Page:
Monday, May 27, 2013

My Favorite Album - Der Mazur's Contribution

So here we are almost exactly a year after my contribution to Evan's Sight and Sound movie list, and this was far more difficult for me. There are 2 reasons I feel uniquely unqualified to talk about "My Favorite Album." First, although I love to rate, and rant, and criticize artistic endeavors, when it comes to picking favorites, my tastes change and shift too rapidly. My top 5 favorite movies list probably has 20+ films on it, and if you asked me a week from now, it wouldn't be the same 20 movies. Secondly, I love music and revel in my own musical tastes, but by and large I hate albums. For most of my life, albums were formulaic things made by music industry executives. 12 to 15 tracks long; the first track is good but never the best song, or the one with the most radio play; track 4 is the big hit single that's on the radio all the time; track 7 is the single fans like more than track 4, but is less popular in the mainstream; track 10 is something the artist really loves, but it isn't that great; the last track is usually the worst on the album, and everything else is just filler. Sometimes there's a "secret track" but it's always something funny or a demo version, only for the hardcore fans (all track numbers ±1). There are only 3 types of albums I like: 1) the mix-CD - not a best-of album, a mix made by a friend who thought not just about what songs to include, but the order which would elicit the strongest emotional reaction. 2) the concept album - it's like a mix-CD made by the band, less personal, but just as well thought out. 3) the live show recording - some artists are just as good, if not better, heard live. So I'm going to go with Evan's instructions, and choose an album "which means more to [me] than any other in the world."

I developed a love of Count Basie many years after first seeing his cameo in my favorite Western film, Blazing Saddles. I loved the way his orchestra swung hard, but still retained an ease about it. Basie's piano always seemed to twinkle over top the band filling the dead spaces with elaborate riffs, making it seem simple and obvious. While I can't pinpoint exactly when I first started to listen to Frank Sinatra, I shouldn't need to tell anyone why you should listen to Frank Sinatra.

As for the album, it was Sinatra's first live album to be released commercially. It's got most of Sinatra's best songs, a few charming monologues, and Basie's band has a big enough sound to stand up to Sinatra without being overpowered, or overpowering. Highlights include Come Fly with Me, Fly Me to the Moon, amazing instrumental versions of All of Me, and Makin' Whoopee, and Luck Be a Lady (which wasn't on the original LP). If you are a fan of either Sinatra or Basie, the original Ocean's 11, the movie Swingers, cocktail culture, 90s swing revival bands, or AMC's Mad Men, I highly recommend this album.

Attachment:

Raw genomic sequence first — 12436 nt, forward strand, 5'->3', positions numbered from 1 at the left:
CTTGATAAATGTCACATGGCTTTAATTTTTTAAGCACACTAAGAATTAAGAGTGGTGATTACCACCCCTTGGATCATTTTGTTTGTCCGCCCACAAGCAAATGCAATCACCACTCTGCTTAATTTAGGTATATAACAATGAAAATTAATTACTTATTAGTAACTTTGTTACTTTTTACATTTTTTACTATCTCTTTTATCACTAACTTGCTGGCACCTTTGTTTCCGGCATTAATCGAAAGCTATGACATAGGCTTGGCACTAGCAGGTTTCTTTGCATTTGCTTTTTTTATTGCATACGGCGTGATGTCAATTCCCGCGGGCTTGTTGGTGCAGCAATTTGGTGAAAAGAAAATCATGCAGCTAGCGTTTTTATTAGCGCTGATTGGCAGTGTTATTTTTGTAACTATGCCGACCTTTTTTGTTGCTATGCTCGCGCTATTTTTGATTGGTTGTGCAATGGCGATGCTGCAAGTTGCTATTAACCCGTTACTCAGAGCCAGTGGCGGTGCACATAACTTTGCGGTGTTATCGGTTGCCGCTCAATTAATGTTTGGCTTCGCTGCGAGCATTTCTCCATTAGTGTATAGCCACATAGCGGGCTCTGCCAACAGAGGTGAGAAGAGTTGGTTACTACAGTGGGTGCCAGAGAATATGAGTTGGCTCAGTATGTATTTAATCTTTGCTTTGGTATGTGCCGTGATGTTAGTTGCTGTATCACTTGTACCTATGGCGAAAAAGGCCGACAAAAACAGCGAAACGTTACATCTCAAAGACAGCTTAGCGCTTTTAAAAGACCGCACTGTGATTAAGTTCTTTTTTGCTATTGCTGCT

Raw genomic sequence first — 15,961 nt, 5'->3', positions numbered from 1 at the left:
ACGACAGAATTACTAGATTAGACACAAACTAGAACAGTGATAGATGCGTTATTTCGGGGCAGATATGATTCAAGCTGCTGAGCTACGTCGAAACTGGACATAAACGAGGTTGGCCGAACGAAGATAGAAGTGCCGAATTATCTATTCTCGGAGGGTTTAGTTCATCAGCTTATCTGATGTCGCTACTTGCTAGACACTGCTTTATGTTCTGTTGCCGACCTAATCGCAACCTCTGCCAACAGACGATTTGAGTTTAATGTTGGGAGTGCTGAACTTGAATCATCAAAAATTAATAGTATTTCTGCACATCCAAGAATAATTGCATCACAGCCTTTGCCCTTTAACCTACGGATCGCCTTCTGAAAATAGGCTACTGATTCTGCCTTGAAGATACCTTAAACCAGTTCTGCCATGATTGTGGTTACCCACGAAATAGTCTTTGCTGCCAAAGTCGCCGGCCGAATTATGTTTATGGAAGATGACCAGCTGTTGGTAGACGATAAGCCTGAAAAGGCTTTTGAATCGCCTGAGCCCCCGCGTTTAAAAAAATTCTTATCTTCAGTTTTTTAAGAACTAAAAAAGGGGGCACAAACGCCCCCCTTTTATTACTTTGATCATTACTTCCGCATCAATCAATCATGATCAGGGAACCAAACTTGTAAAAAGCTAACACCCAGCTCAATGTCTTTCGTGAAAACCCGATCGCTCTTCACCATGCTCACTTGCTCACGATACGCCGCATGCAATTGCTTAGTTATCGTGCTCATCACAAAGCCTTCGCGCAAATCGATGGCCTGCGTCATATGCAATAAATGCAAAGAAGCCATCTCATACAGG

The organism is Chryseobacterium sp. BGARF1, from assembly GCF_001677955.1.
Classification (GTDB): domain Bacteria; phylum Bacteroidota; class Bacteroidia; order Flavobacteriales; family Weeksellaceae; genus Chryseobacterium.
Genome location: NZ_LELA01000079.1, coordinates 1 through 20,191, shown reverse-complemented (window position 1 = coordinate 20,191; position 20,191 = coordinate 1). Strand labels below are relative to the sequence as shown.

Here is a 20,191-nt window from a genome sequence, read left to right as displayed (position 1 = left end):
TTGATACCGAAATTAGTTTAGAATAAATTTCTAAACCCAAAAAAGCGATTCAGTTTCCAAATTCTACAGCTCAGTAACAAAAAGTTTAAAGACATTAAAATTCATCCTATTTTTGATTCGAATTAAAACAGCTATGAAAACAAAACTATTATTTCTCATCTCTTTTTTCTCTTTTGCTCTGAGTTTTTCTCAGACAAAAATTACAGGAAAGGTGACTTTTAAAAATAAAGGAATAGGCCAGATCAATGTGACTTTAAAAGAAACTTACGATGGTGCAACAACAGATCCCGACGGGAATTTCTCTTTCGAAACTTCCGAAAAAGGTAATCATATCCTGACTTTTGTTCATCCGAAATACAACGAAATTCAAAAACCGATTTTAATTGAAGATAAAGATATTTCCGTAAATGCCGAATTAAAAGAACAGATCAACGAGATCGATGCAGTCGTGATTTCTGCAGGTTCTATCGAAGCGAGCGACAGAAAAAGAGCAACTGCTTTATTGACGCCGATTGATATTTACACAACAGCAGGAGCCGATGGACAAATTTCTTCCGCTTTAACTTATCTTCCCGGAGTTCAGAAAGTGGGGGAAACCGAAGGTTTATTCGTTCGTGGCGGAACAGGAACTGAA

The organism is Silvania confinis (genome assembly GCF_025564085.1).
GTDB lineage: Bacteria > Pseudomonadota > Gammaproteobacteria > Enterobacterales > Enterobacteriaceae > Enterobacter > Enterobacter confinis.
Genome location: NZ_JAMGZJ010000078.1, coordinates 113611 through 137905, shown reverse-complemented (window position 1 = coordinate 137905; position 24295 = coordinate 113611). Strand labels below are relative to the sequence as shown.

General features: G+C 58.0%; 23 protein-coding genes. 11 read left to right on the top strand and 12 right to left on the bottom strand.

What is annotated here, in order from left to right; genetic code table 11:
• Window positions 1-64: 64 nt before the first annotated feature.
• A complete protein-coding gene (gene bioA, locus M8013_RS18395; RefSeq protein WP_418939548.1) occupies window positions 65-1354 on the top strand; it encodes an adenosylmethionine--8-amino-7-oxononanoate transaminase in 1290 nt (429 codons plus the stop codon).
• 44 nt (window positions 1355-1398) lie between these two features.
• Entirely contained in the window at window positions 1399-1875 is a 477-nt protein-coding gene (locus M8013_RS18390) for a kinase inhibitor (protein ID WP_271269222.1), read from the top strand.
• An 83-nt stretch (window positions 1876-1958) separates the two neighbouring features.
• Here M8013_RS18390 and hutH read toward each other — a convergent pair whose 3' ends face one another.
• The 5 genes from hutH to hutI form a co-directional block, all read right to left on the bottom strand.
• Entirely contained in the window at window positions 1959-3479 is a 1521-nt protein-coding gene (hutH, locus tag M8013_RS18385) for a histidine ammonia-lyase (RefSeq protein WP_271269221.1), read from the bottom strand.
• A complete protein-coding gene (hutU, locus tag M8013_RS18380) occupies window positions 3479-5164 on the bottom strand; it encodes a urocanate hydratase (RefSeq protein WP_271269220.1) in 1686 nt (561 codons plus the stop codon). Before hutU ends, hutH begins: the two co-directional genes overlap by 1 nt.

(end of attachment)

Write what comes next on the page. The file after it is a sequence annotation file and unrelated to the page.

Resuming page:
Around 1999, I bought the CD of Sinatra at the Sands, and thought it was a great album. The music swings in a way that is tight, without sounding overly rehearsed, a difficult accomplishment for a show that ran for 4 months. The It enjoyed a place in my CD wallet when I started driving, I took it with me to DC when I came up for college, as I didn't have an iPod, and often grabbed it and 1 or 2 other discs when I would visit my grandfather, aunt, uncle, and cousins, in Maryland for holidays. Freshman year, I think it was second seder at my aunt and uncle's house, after dinner I put on my headphones and my grandfather asked me what I was listening to. I said, "Sinatra and Count Basie at the Sands" and he told me that was one of my grandmother's favorite albums. He bought it on vinyl for her when it was released in 1966, and somewhere along the years it got lost, or sold, or just plum worn out. He smiled, and his eyes had a far-away look about them. I never knew my grandmother, she died 4 years before I was born. We always lit her yahrtzeit candle, but for whatever reason we didn't talk about her much. We had a few pictures of her from my parents wedding, but I never heard stories about what she was actually like. I didn't know if I had her ears, or her sense of humor, but for the first time in my life I felt a connection to her. My grandfather died a few months later, a couple of weeks before the start of sophomore year. Whenever I want to think of him, I listen to songs off this album, and whenever I listen to songs off this album, I think of him, and smile.

While I think everyone should hear this album, I don't expect it to show up on anyone else's favorites list. I know I wasn't the first to get overly sentimental thinking of an album, and I'm sure I won't be the last… unless I just took the longest to get around to writing my post, in which case, sorry, Evan.

Der Mazur is a saxophonist, encyclopedic pop culture connoisseur, and occasional guest blogger for Atomic Sam who lives in DC. The editor is also truly, truly shocked at seeing Der Mazur vulnerable for the first time in their ten year friendship. He likes it...
Click here for La Cohen's Contribution
Click here for Il Greenwood's Contribution
Click here for Der Thobaben's Contribution
Click here for Doundou Tchil's Contribution
Click here for Eta Boris's Contribution
Click here for HaWinograd's Contribution
Click here for Le Malon's Contribution
Click here for Atomic Sam's Contribution
Click here for La Swaynos's Contribution
Click here for Boulezian's Contribution
Click here for HaZmora's Contribution
Click here for The McBee's Contribution
Click here for Le Drgon's Contribution
Click here for The Brannock's Contribution
Click here for The Danny's Contribution
Click here for The Drioux's contribution
Click here for El Reyes's contribution
Click here for My contribtuion

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